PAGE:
This new high-tech glove translates sign language into speech in real time

A glove that translates sign language into speech in real time has been developed by scientists -- potentially allowing deaf people to communicate directly with anyone, without the need for a translator.

A glove that translates sign language into speech in real time has been developed by scientists -- potentially allowing deaf people to communicate directly with anyone, without the need for a translator.

The wearable device contains sensors that run along the four fingers and thumb to identify each word, phrase or letter as it is made in American Sign Language.

Those signals are then sent wirelessly to a smartphone, which translates them into spoken words at a rate of one word per second.

Scientists at UCLA, where the project was developed, believe the innovation could allow for easier communication for deaf people. "Our hope is that this opens up an easy way for people who use sign language to communicate directly with non-signers without needing someone else to translate for them," said lead researcher Jun Chen.

"In addition, we hope it can help more people learn sign language themselves," he added. The research was published in the journal Nature Electronics.

Between 100,000 and 1 million people are estimated to use American Sign Language in the United States.

The glove does not translate British Sign Language, the other dominant sign language in the English-speaking world, which is used by about 151,000 adults in the UK, according to the British Deaf Association. More than 300 sign languages are used by more than 70 million deaf people across the world.

The researchers also added adhesive sensors to the faces of people used to test the device -- between their eyebrows and on one side of their mouths -- to capture facial expressions that are a part of American Sign Language.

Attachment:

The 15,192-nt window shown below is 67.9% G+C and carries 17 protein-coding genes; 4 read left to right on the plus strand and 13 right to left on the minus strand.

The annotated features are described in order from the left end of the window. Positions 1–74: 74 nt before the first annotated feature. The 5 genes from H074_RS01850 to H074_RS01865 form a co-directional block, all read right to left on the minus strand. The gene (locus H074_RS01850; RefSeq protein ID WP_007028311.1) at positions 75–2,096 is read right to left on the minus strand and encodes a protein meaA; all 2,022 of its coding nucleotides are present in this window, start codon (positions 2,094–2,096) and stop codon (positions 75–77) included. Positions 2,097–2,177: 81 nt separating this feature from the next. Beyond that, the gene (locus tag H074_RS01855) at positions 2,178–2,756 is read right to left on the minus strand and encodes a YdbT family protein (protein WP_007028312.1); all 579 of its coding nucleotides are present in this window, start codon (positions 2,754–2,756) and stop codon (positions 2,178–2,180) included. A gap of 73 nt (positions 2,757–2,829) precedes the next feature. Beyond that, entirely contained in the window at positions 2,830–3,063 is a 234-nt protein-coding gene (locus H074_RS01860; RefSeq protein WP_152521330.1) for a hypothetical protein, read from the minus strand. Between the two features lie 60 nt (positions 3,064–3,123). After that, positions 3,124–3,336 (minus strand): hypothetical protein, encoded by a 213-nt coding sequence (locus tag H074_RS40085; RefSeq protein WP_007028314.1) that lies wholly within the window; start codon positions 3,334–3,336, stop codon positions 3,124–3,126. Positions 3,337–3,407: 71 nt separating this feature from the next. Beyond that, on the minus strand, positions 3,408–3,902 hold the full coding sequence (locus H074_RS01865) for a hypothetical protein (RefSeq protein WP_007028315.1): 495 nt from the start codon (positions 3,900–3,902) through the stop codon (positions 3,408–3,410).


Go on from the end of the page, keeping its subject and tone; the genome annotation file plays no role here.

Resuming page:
Chen said the device is lighter than the wearable systems developed in previous attempts to create live sign language translating equipment.

But the innovation was criticized by some within the deaf community, who argued it was unnecessary and did not address the concerns of signers.

"The tech is redundant because deaf signers already make extensive use of text-to-speech or text translation software on their phones, or simply write with pen and paper, or even gesture clearly," said Gabrielle Hodge, a deaf post-doctoral researcher from the Deafness Cognition and Language Research Centre (DCAL) at University College London. "There is nothing wrong with these forms of communication."

"It would be so much easier if tech focused on user-driven and user-centered design in the first instance, rather than dreaming up 'solutions' they think will fix all the problems in the world."

"What inventions like signing gloves totally ignore is the fact that deaf people are the ones living these daily lives in the hearing communities the inventors try to serve," added Julie A. Hochgesang, an associate professor in the Department of Linguistics at Gallaudet University in the US, who uses ASL.

"Deaf communities are heterogeneous in how people identify themselves. Inventions like signing gloves pigeonhole deaf people and put the communication burden on deaf people," she added.

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